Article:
9. Dustin Johnson, United States -- Hoping simply for a full and healthy season, DJ will get the year started this week at the Hyundai Tournament of Champions. He missed the tournament last year because he was not yet ready to play after undergoing relatively minor surgery on his right knee during the offseason. In three appearances on the Plantation Course at Kapalua, his best result was a tie for ninth in 2011, when he shot 7-under-par 66 in the second round. ... Johnson tried to return last year in the Humana Classic in week three but was forced to withdraw after shooting even-par 72 in round one because his knee was not ready to walk 72 holes in four days. He came back the following week at the Farmers Insurance Open, and he played in six tournaments before a back injury that apparently was caused by trying to return too soon put him on the sidelines again. This time, he missed almost three months, but was able to salvage his season with a victory in the FedEx St. Jude Classic, his sixth PGA Tour title, and nine finishes in the top 10. ... Johnson finished the season strong, placing in the top 10 in all four events of the FedEx Cup playoffs, and he went 3-0 in the Ryder Cup matches, beating Nicolas Colsaerts of Belgium in singles. The 28-year-old has as much natural talent as anyone in the game -- yes, even Tiger Woods and Rory McIlroy -- and he easily could have a couple of major titles to his credit by now. This might be the year he finally reaches his full potential.
10. Brandt Snedeker, United States -- Even though Rory McIlroy is clearly the best player in the game right now, several others have voiced belief that they can overtake him in the rankings at some point, and you can count Sneds among them. And why not, after he captured the Farmers Insurance Open and the Tour Championship last year on his way to taking home the FedEx Cup and the $10 million prize that goes with it. He seems to be coming into the prime of his career right on schedule, at age 31. ... The 2007 PGA Tour Rookie of the Year, Snedeker was able to pull off his brilliant 2012 season despite having surgery on his left hip at the end of 2010 and a similar operation on his right hip at the end of the 2011 season. He also endured a rib injury that cost him a month in the middle of last year, including the U.S. Open. He came back the following month to tie for third in the Open Championship at Royal Lytham & St. Annes, putting himself in the conversation regarding who is the best player in the game without a major championship. ... Snedeker missed what would have been his second appearance in the Hyundai Tournament of Champions last year because he wasn't quite healed from his second hip surgery, but he will be in the field at Kapalua this week. In his only previous outing on Maui, he tied for 10th in 2008. Snedeker also has committed to play for the fifth time in the Humana Challenge, in which he tied for 10th last year. The California desert tournament will be held the third week of January.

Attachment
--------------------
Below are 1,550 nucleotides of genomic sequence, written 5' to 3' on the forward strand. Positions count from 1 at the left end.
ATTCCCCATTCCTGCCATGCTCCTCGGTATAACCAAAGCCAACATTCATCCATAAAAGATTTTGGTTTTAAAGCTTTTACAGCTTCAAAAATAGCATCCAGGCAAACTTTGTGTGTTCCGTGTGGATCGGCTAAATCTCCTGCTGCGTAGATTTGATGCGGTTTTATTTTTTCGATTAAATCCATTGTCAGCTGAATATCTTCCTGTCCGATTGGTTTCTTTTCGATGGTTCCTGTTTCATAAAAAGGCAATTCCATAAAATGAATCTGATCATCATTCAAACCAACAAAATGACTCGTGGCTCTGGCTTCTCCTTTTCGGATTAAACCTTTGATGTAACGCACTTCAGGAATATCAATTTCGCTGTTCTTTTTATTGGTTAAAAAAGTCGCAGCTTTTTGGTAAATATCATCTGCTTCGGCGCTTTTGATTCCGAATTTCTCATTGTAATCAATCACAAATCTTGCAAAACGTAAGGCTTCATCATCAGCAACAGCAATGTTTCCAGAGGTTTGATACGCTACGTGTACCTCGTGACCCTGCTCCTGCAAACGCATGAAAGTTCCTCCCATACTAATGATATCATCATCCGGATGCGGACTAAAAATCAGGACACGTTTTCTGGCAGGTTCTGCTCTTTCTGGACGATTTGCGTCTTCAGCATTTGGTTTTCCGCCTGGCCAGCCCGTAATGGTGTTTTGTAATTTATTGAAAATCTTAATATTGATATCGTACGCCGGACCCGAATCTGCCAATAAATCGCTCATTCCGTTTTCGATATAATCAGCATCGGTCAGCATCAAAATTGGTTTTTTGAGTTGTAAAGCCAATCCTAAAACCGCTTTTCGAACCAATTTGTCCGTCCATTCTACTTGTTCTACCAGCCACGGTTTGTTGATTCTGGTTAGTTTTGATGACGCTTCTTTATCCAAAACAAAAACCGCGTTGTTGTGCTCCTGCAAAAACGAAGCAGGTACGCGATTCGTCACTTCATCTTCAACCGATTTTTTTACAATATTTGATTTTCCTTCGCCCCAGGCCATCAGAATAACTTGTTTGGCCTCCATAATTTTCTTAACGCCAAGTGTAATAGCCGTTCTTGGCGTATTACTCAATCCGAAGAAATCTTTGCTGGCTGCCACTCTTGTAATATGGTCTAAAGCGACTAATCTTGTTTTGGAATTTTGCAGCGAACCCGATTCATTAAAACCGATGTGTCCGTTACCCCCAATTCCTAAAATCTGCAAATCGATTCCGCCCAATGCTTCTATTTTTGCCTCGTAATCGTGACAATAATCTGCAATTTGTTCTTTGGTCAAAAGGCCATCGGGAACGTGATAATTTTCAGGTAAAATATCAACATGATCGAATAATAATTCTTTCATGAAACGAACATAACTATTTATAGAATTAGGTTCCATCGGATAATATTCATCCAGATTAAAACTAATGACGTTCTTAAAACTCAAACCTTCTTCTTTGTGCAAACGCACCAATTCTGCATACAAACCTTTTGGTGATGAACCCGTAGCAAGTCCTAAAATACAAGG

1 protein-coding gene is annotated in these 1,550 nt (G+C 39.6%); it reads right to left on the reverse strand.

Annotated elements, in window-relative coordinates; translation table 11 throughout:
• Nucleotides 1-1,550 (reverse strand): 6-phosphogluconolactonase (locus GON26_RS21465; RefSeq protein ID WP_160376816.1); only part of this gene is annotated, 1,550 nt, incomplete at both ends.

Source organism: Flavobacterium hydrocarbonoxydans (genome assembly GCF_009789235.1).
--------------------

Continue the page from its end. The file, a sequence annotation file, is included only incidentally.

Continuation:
11. Webb Simpson, United States -- The reigning U.S. Open champion claimed last month that he is not overly concerned that the Royal & Ancient Golf Club of St. Andrews and the United States Golf Association will in two months ban putters that are anchored to a player's body. Simpson, who has been using a belly putter since his days at Wake Forest, said he has been working on the side with a conventional putter for the past few years, just in case, and believes he can make the transition back without much difficulty if and when golf's powers-that-be make the final decision. The ruling would not become final for three years, so Simpson and the others would have plenty of time to make the switch. ... Simpson, whose victory last June at the Olympic Club in San Francisco came after he won the Wyndham Championship and Deutsche Bank Championship a year earlier, will be playing this week in the Hyundai Tournament of Champions for the second time. Last year, he posted four rounds in the 60s on the Plantation Course at Kapalua to tie for third, four strokes behind winner Steve Stricker. That kick-started a year in which he finished in the top 10 seven times on the PGA Tour, which helped him land a spot on the U.S. Ryder Cup team. He posted a 2-2 record at Medinah. ... Simpson finished the season strong, tying for fifth in the Tour Championship to finish 16th in the final FedEx Cup standings. Then he played in two postseason events, finishing second to Padraig Harrington in the Grand Slam of Golf in Bermuda and finishing seventh in the World Challenge, so he could be ready to make another quick start to the new season.